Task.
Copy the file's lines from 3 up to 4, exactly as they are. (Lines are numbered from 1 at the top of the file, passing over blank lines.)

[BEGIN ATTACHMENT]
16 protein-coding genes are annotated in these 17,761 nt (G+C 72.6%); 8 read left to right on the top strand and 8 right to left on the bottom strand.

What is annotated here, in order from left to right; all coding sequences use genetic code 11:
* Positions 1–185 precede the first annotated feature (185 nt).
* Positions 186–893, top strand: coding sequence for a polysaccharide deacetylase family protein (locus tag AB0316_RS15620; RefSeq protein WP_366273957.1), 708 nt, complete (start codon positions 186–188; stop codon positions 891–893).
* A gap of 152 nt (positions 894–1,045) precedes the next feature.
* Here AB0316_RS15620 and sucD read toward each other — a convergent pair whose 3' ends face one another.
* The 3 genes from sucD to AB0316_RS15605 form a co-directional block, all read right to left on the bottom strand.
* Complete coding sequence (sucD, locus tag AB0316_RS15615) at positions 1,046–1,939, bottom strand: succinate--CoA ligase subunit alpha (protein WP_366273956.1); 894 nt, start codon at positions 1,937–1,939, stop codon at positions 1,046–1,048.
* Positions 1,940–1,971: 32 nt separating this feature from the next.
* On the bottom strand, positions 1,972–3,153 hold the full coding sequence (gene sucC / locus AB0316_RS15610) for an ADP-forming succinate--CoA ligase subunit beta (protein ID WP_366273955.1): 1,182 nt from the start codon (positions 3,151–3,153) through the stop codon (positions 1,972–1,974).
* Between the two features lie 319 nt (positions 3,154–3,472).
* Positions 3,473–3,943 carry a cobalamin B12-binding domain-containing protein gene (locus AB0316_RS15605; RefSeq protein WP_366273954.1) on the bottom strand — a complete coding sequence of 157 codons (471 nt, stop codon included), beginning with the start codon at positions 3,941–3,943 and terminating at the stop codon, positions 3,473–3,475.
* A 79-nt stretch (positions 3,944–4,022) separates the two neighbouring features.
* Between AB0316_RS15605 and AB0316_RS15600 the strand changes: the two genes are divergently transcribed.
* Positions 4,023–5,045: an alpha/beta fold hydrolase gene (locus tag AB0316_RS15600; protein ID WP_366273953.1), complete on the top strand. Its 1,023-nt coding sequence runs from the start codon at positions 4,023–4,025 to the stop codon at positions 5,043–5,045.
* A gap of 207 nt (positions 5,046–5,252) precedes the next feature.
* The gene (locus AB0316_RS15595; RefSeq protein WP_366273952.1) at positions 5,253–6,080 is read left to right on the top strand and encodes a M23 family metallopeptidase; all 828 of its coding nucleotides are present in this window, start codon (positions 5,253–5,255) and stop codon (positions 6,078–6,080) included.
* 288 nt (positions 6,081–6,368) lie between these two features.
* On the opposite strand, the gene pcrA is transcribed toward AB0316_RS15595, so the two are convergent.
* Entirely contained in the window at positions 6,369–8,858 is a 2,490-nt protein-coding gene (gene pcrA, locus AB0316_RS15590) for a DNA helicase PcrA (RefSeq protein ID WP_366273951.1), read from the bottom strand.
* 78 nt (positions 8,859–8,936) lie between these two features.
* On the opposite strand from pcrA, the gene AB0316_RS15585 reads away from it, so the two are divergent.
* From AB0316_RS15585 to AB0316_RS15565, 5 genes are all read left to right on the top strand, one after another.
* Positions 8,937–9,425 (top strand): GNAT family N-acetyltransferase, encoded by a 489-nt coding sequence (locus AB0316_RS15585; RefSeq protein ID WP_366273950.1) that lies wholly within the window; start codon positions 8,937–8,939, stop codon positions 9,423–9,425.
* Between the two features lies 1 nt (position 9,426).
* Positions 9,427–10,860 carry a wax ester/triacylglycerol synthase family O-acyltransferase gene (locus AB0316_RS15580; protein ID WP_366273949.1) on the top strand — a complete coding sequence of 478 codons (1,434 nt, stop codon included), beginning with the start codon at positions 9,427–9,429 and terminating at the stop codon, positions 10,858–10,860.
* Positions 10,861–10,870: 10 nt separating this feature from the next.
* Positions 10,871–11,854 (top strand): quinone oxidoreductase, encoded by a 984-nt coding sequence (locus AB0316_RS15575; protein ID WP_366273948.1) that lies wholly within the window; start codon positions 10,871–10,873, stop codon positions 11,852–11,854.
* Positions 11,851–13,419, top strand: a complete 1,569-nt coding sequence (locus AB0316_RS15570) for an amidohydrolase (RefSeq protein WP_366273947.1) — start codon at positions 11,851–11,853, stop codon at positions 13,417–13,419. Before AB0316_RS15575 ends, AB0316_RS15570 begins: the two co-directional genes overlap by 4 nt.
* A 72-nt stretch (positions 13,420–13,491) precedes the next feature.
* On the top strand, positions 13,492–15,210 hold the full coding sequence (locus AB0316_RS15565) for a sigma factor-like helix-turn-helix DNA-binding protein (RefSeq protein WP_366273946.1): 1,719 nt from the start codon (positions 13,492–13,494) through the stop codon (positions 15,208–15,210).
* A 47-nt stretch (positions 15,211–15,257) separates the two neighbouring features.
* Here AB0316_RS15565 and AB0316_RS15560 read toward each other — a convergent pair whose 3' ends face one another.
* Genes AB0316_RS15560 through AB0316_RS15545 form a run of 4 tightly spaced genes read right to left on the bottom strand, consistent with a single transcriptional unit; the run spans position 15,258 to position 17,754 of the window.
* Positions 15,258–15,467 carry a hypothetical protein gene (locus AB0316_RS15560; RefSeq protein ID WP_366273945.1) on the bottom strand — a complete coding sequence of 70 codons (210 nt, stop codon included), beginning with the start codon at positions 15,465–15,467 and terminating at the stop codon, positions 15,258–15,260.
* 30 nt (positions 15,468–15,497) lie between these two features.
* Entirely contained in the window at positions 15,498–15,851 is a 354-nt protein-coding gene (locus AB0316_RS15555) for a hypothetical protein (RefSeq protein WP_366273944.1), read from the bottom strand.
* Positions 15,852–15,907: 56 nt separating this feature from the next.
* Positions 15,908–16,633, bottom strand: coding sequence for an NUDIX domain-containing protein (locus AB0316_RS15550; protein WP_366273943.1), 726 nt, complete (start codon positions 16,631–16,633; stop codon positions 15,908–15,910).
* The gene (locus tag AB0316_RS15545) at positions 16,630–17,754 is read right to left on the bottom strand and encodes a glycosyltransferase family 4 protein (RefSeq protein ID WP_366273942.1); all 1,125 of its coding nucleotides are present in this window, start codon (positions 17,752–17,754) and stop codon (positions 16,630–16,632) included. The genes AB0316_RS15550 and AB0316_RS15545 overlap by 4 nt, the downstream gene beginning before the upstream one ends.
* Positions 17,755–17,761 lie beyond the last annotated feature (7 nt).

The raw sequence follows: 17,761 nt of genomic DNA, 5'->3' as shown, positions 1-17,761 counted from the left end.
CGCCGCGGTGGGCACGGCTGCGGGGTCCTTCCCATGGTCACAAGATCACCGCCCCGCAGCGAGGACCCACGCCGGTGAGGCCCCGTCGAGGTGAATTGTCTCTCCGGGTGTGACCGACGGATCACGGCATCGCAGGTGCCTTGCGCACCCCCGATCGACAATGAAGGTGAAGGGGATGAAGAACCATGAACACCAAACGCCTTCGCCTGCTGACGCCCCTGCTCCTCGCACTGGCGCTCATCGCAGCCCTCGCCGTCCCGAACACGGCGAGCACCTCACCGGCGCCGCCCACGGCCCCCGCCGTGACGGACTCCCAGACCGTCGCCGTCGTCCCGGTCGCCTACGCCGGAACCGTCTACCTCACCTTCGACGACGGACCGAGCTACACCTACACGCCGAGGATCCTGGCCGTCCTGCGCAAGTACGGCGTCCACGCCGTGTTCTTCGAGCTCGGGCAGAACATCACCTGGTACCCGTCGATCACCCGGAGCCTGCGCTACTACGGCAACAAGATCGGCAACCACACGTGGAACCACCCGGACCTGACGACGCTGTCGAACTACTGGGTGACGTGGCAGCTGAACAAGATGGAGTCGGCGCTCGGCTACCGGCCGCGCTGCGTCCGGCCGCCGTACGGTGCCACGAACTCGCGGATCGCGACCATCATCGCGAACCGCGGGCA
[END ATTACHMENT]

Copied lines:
* Positions 1–185 precede the first annotated feature (185 nt).
* Positions 186–893, top strand: coding sequence for a polysaccharide deacetylase family protein (locus tag AB0316_RS15620; RefSeq protein WP_366273957.1), 708 nt, complete (start codon positions 186–188; stop codon positions 891–893).